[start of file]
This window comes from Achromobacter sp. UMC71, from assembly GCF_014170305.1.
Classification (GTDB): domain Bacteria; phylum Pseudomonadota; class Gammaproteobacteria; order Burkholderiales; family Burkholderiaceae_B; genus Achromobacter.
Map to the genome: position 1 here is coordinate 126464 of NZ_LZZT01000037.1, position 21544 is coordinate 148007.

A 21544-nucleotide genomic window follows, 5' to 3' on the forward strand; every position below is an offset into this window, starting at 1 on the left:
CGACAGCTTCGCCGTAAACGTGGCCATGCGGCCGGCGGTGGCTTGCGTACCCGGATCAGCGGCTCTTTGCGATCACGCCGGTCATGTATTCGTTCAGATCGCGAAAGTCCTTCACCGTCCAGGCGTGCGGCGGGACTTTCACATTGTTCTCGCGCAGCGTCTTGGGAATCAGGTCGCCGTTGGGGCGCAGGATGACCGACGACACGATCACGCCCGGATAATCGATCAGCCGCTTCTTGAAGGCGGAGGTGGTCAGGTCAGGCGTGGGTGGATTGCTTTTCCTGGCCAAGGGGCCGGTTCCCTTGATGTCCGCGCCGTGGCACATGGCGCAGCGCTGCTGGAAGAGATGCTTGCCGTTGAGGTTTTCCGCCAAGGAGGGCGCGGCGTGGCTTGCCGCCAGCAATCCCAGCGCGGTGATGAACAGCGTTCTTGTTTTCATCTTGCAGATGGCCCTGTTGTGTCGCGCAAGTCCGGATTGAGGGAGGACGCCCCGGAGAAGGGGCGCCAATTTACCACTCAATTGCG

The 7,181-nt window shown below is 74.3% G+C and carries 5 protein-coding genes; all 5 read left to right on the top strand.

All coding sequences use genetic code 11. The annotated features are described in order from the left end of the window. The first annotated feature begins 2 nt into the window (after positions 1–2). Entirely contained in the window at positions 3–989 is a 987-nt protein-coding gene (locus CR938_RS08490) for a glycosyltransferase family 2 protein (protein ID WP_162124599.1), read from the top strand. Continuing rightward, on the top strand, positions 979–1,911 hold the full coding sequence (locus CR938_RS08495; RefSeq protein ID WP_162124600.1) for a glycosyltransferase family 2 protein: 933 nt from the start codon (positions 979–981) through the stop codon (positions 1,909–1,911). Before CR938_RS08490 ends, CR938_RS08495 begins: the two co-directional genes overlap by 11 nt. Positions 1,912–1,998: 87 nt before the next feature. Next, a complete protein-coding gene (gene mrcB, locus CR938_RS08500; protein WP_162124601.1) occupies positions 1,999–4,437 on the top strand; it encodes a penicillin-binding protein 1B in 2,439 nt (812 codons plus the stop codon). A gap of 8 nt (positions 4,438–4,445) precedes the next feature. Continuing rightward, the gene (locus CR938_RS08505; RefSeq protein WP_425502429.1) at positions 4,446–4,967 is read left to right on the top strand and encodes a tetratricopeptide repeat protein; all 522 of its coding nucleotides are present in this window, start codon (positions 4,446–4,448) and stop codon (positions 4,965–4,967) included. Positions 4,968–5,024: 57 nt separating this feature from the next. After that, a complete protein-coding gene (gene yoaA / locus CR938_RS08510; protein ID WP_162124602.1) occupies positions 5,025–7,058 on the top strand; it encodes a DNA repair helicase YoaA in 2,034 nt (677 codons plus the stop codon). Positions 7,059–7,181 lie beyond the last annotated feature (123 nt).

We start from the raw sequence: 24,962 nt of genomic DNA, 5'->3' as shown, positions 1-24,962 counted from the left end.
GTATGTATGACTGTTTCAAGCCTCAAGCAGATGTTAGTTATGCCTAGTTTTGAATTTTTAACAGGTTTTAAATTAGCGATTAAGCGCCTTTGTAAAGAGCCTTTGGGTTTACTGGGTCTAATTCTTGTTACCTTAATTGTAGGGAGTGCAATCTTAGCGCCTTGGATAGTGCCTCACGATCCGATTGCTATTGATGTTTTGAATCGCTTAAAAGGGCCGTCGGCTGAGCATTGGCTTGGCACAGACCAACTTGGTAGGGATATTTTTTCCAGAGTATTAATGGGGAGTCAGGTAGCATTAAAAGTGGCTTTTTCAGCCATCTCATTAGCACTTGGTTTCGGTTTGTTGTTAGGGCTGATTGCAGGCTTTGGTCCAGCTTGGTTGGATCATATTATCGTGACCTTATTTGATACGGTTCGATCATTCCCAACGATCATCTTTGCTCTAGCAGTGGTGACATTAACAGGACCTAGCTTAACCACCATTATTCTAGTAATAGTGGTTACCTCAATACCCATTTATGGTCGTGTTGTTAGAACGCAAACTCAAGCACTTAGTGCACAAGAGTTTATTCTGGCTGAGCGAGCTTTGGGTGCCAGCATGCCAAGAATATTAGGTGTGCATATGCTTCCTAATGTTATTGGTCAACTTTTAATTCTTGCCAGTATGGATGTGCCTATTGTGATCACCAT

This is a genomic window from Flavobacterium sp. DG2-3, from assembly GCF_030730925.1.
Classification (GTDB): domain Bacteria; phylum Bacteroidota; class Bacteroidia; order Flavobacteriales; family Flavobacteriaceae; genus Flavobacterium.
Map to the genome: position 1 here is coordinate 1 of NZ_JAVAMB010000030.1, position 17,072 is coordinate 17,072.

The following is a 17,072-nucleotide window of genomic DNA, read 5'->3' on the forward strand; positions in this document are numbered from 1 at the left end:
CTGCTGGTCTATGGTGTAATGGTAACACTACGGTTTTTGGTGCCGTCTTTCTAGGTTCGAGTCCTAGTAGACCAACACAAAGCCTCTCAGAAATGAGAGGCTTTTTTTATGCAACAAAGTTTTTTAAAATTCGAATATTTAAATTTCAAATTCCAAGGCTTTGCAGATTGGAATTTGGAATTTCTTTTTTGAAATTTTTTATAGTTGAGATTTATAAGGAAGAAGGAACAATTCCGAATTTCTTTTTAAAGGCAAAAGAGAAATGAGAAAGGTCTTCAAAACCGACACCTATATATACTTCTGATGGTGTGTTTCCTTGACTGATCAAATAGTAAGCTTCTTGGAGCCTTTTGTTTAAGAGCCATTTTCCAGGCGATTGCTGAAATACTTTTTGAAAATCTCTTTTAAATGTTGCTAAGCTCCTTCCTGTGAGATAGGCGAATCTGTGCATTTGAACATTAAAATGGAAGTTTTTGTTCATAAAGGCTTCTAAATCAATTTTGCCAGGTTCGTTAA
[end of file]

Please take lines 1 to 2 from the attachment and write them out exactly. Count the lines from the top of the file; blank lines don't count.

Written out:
This window comes from Achromobacter sp. UMC71, from assembly GCF_014170305.1.
Classification (GTDB): domain Bacteria; phylum Pseudomonadota; class Gammaproteobacteria; order Burkholderiales; family Burkholderiaceae_B; genus Achromobacter.